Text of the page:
January 16, 2013

Flamingo and Florida Bay, Everglades National Park

At the southernmost tip of the Florida peninsula is the Flamingo area of Everglades National Park, located along the shores of Florida Bay. This area is dominated by densely vegetated mangrove forests. But, there are a number of other unique areas worth checking out. It contains a marina which allows concessionaire tour boats to take visitors out to visit the hundreds of mangrove islands located offshore. You can also rent a canoe or kayak to explore them yourself. In addition, the area contains a unique ecosystem found nowhere else in the Everglades region; the coastal prairie.

Flamingo is a popular place to to visit, probably because every visitor is always interested to see what is at the end of the road. From the national park visitor center, there is a nice view out across the shallow Florida Bay. The bay is extremely shallow, but made of thick mud. When visiting during low tide, muddy shoals make an appearance above the sea and thousands of pelicans and wading birds explore the mud for crustaceans and worms.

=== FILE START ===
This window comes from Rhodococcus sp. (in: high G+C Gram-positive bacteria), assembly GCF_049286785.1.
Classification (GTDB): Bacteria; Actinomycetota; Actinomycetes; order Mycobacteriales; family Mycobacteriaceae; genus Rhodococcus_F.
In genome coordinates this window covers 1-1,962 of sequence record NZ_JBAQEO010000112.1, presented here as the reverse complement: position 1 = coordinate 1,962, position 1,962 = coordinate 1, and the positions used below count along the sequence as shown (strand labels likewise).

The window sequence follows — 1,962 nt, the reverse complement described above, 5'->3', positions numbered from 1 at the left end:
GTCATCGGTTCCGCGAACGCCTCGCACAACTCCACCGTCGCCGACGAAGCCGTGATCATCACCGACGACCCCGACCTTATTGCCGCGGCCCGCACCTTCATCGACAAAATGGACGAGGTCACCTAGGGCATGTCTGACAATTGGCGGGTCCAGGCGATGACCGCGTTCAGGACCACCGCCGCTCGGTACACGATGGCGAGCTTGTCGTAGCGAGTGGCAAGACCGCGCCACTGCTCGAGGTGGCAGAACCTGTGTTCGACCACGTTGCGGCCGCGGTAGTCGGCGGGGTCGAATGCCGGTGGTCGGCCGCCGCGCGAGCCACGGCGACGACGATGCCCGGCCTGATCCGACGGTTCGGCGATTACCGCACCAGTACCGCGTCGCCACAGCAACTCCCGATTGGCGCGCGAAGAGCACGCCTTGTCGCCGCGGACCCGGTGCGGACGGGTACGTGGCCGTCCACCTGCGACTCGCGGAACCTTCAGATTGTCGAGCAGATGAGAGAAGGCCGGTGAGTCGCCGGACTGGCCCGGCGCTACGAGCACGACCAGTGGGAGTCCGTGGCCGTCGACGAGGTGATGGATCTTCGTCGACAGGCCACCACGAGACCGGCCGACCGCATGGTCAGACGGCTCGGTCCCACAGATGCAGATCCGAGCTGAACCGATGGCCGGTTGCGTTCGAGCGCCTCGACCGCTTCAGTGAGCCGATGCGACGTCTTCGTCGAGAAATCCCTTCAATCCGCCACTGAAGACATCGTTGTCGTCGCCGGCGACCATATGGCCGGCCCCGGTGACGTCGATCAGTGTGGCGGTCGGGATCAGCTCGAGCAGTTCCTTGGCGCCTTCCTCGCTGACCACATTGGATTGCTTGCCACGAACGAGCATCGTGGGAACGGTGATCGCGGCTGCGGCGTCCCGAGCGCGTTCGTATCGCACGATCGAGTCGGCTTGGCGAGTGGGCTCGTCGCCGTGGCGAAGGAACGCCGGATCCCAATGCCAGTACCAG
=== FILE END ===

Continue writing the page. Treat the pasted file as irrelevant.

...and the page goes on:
A manatee coming up for a breathe

Look in the marina for manatees looking for freshwater entering from the nearby canal. This is a no-wake zone, so hopefully the boaters are on the lookout for them. Located just a half-mile away is the Flamingo campground. While popular, I warn you that the mosquitoes can be relentless here. While I didn't really see any at Flamingo Visitor Center (in December), they were all over the campground. And this was during the dry season. This area is said to have among the highest mosquito densities on Earth during the wet summer months, with up to 2 billion per square mile. So, I'd highly recommend you avoid the May-October time period.

A good reason not to leave your campsite unattended; black vultures

If you are lucky, you may also catch a glimpse of the endangered American crocodile. This saltwater specialist almost went extinct in the United States during the heydey of alligator harvesting for skins for purses and boots. Their population had declined into just a few dozen, but today has rebounded into the high hundreds. The American crocodile can be distinguished from alligators by their light-green olive skin and narrow snouts. Flamingo is the northernmost spot for this species, because unlike alligators they can not tolerate cool temperatures. Their primary range heads across most of the Caribbean and Central America